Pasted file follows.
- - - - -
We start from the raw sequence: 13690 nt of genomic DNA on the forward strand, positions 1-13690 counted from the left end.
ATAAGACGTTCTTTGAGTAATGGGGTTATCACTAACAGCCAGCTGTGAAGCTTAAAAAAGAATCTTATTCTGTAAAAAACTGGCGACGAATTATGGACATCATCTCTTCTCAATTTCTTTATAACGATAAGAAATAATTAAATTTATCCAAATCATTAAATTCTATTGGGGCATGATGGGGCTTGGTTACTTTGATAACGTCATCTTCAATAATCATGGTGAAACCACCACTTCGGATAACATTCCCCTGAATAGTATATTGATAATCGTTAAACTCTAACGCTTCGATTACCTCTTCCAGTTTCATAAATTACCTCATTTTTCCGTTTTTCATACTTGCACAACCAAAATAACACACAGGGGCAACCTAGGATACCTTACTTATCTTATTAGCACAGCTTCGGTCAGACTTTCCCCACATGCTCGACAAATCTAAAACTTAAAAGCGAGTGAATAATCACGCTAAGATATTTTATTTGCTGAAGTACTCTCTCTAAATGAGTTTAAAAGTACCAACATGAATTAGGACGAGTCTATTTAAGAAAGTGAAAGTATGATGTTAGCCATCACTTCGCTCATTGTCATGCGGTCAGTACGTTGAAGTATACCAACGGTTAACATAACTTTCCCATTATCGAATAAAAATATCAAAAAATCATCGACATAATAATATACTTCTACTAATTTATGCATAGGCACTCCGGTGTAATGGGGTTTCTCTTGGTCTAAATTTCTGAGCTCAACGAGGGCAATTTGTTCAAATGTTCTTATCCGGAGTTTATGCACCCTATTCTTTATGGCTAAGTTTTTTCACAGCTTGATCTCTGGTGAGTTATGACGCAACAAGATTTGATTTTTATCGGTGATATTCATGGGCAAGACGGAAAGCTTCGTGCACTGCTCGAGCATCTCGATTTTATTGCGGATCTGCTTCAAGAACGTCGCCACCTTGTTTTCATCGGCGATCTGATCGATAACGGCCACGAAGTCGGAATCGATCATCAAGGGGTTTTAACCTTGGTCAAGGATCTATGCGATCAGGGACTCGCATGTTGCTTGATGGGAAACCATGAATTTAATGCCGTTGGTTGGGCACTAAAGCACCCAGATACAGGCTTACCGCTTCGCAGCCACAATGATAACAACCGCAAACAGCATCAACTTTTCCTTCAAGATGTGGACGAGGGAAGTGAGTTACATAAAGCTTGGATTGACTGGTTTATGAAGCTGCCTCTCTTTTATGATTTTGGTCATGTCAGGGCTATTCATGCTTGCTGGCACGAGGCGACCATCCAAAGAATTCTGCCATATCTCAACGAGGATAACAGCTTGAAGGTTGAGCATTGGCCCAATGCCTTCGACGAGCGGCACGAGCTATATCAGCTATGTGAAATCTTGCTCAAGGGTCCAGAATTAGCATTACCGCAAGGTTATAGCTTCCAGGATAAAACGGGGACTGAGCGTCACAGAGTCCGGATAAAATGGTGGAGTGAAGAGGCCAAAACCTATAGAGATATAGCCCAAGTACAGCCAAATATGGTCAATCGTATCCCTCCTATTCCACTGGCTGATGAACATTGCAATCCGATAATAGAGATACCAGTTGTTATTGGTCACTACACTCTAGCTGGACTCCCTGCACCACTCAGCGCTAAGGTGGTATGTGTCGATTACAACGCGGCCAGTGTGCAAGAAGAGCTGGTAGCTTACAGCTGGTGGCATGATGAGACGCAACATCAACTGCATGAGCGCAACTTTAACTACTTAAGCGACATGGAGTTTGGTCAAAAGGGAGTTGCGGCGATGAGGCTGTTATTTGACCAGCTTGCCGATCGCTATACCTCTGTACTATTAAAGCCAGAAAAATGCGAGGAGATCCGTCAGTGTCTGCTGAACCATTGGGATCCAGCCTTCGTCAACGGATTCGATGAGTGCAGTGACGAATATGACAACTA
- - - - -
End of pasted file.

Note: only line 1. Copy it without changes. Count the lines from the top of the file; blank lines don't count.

We start from the raw sequence: 13690 nt of genomic DNA on the forward strand, positions 1-13690 counted from the left end.